Writing Right with Dmitri: Starting with a Bad Idea
Let's face it: Oft-times, we sit around waiting for a Great Idea to come to us before writing a piece of fiction. We're trying to write something original, you see. And like Will Arnett in this year's Netflix April Fool joke1, we find that our fondly imagined 'original' plots turn out to be things we've already read or seen (maybe on Netflix). So let's give it up, and think of a new form of inspiration.
Let's start with a Bad Idea. No, not our bad idea: the character's. Start the story with a character who has a spectacularly bad idea. Then see what happens to him/her. This exercise may be painful for the character, but useful for us. And it will make some actor happy in the future.
Think about it. How many stories do you know that start with a Bad Idea?
- Over-the-hill farmer reads too many novels, decides to become a superhero. (Don Quixote)
- Drag queens decide to take a road trip through redneck country. (To Wong Foo, or Priscilla, Queen of the Desert)
- Young man comes to visit his miser uncle, whom he doesn't know and hasn't checked out. (RL Stevenson's Kidnapped)
- Some people find a crashed airplane full of drug money, decide to keep it. (A Simple Plan)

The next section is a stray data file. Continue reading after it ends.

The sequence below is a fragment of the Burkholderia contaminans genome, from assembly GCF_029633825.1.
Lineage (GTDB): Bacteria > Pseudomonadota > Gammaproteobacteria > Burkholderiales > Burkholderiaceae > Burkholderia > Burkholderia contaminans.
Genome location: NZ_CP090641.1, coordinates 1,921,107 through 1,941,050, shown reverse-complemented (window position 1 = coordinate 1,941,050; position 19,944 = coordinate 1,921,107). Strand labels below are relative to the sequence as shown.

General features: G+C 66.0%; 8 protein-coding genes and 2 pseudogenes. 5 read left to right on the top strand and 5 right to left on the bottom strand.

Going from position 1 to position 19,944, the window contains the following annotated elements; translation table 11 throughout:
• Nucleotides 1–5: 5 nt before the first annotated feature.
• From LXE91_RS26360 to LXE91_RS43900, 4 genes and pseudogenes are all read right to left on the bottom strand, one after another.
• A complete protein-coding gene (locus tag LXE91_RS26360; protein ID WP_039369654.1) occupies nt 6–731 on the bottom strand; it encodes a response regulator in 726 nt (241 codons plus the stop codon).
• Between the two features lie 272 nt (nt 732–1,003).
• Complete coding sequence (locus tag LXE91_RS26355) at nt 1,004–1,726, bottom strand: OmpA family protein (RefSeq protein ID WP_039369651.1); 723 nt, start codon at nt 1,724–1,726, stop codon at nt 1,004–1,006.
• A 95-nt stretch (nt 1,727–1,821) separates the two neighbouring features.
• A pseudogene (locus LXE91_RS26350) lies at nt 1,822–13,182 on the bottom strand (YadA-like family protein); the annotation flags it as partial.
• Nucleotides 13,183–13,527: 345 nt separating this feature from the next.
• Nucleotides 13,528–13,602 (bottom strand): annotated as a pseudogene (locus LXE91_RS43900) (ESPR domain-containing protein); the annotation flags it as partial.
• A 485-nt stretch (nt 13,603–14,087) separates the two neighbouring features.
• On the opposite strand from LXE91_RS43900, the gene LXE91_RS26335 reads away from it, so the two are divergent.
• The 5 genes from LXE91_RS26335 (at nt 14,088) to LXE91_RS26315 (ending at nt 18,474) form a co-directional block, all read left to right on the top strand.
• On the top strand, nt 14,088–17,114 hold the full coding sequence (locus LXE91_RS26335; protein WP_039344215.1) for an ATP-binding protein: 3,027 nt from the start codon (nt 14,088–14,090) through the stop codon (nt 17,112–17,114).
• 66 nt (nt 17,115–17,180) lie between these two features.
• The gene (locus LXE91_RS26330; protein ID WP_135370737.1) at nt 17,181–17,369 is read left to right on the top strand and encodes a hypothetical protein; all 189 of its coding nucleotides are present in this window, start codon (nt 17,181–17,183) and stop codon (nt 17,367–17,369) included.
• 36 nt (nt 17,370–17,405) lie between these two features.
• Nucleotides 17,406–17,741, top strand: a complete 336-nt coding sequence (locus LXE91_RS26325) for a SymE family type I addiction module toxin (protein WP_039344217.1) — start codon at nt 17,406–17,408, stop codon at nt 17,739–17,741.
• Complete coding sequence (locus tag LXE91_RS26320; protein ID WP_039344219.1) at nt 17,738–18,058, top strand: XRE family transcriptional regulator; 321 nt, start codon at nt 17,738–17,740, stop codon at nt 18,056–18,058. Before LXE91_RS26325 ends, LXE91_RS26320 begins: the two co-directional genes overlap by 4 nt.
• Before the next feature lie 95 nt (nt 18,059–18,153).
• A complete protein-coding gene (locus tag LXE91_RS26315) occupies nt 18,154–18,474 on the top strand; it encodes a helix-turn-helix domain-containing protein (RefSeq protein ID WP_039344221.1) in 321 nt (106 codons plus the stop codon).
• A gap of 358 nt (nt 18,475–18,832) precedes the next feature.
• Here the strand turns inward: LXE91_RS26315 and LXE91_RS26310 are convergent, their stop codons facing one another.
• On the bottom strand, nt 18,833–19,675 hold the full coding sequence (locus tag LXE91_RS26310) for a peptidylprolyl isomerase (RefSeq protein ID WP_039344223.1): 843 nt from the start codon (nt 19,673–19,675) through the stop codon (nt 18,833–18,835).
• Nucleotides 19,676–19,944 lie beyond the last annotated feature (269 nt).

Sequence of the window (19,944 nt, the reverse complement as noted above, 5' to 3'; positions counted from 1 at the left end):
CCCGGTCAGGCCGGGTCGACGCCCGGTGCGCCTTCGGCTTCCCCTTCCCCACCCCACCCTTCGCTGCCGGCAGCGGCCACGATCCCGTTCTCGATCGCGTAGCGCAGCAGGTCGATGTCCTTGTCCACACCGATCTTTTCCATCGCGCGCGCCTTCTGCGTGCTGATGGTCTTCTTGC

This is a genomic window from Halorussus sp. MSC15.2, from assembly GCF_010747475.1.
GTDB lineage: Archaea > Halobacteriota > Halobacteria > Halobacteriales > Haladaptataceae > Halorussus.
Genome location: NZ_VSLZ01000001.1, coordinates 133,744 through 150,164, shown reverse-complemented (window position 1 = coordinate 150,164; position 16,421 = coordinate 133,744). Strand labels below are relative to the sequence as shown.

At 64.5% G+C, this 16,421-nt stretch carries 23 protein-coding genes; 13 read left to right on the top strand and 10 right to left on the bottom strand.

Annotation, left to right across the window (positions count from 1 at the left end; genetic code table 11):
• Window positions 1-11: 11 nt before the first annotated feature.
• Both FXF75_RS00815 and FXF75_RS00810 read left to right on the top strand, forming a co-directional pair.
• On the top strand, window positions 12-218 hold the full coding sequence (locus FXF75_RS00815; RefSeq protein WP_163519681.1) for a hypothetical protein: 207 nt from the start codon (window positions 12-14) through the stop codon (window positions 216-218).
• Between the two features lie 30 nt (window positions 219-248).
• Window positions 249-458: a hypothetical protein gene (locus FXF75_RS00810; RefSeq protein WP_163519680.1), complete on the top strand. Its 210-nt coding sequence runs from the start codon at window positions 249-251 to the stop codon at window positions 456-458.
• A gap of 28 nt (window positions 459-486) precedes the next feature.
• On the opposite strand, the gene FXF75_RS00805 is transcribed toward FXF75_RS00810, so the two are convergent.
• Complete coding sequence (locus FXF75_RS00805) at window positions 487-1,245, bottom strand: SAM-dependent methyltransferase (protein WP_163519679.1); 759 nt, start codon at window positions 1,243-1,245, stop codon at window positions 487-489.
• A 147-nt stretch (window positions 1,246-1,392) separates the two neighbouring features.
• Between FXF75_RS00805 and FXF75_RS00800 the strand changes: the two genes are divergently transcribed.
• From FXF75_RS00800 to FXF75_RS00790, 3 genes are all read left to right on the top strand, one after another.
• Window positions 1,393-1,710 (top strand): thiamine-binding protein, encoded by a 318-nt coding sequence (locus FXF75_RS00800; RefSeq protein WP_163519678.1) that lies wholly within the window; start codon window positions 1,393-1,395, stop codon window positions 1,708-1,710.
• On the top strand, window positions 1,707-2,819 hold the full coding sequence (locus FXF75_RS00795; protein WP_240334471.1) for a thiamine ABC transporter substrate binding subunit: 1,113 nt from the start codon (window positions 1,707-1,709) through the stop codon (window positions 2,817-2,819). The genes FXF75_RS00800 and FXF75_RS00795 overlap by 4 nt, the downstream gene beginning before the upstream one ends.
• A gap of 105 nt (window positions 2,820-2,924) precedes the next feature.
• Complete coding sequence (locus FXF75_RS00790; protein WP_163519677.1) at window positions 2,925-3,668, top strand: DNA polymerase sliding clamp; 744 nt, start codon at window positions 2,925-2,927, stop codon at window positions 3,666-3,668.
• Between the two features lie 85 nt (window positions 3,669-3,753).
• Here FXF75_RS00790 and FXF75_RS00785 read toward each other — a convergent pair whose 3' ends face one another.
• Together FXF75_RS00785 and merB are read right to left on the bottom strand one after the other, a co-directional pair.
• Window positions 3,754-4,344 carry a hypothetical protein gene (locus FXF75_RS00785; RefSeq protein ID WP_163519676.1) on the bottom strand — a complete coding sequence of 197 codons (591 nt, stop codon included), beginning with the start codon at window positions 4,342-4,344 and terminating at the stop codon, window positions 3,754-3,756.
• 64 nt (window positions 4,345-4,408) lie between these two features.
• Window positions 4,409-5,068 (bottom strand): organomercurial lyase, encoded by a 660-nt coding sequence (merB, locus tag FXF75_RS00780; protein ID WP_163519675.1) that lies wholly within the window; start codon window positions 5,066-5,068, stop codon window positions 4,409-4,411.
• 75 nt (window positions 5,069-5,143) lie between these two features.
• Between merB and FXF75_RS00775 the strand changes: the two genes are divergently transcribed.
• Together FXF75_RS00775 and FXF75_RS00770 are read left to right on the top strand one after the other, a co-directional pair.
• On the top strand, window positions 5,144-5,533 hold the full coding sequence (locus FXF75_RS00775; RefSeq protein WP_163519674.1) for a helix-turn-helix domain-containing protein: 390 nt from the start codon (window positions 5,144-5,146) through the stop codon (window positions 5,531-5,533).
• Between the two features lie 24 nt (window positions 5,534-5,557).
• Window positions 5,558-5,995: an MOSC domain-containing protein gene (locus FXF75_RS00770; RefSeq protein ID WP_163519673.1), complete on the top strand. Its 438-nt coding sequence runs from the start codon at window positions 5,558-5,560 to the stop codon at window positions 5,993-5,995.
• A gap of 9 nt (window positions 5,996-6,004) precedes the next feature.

- A lazy writer googles all his research for the romantic island in his bestselling novel. His fiancée wants to have her wedding on the island. (The Decoy Bride)
See what I'm saying? Bad Ideas can lead to really good fiction. 'Hey, the king's coming over tonight. Let's bump him off and take the throne!' Works fine if you're Shakespeare. Bad Ideas can put your characters through their paces. You, too. Don't want to do too much research? Use a familiar setting, or end up like David Tennant in The Decoy Bride.
Here are some Bad Ideas:
- Characters decide to commit a crime to fund their dream project.
- Character decides to impersonate someone else in order to achieve a possibly laudable goal.
- Character embarks on an ill-chosen career path based on unrealistic expectations.
- Character gets on the wrong plane/ship/rocket/train, with unforeseen consequences.
- Character tries do everything perfectly, only to find that perfection isn't the ticket to success.
Can you think of more ways to start with a Bad Idea? I'll just bet you can. Share them with us.
Then, let's all write stories that start with bad ideas. Which reminds me: I had a Bad Idea. I pitched a project to the Core Team last meeting. Of course it would take work. And guess who gets stuck with doing the feasibility test? Yep. See you when I get out from under!